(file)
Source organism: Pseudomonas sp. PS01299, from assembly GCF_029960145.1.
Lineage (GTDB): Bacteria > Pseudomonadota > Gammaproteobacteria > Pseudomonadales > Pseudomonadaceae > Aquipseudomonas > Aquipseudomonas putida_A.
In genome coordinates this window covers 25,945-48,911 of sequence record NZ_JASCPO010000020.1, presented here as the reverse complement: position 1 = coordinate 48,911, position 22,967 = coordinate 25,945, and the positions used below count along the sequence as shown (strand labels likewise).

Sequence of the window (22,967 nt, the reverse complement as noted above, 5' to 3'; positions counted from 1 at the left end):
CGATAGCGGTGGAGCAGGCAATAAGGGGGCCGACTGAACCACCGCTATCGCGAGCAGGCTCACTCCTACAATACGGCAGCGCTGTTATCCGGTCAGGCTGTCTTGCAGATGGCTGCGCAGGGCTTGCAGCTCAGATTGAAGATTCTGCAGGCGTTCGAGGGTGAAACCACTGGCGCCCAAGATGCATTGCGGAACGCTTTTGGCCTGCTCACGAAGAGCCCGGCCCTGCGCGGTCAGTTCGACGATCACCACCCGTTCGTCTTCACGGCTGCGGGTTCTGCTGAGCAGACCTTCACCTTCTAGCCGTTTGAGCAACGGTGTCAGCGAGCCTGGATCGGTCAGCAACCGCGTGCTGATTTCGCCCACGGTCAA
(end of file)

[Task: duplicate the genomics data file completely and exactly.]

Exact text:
Source organism: Pseudomonas sp. PS01299, from assembly GCF_029960145.1.
Lineage (GTDB): Bacteria > Pseudomonadota > Gammaproteobacteria > Pseudomonadales > Pseudomonadaceae > Aquipseudomonas > Aquipseudomonas putida_A.
In genome coordinates this window covers 25,945-48,911 of sequence record NZ_JASCPO010000020.1, presented here as the reverse complement: position 1 = coordinate 48,911, position 22,967 = coordinate 25,945, and the positions used below count along the sequence as shown (strand labels likewise).

Sequence of the window (22,967 nt, the reverse complement as noted above, 5' to 3'; positions counted from 1 at the left end):
CGATAGCGGTGGAGCAGGCAATAAGGGGGCCGACTGAACCACCGCTATCGCGAGCAGGCTCACTCCTACAATACGGCAGCGCTGTTATCCGGTCAGGCTGTCTTGCAGATGGCTGCGCAGGGCTTGCAGCTCAGATTGAAGATTCTGCAGGCGTTCGAGGGTGAAACCACTGGCGCCCAAGATGCATTGCGGAACGCTTTTGGCCTGCTCACGAAGAGCCCGGCCCTGCGCGGTCAGTTCGACGATCACCACCCGTTCGTCTTCACGGCTGCGGGTTCTGCTGAGCAGACCTTCACCTTCTAGCCGTTTGAGCAACGGTGTCAGCGAGCCTGGATCGGTCAGCAACCGCGTGCTGATTTCGCCCACGGTCAA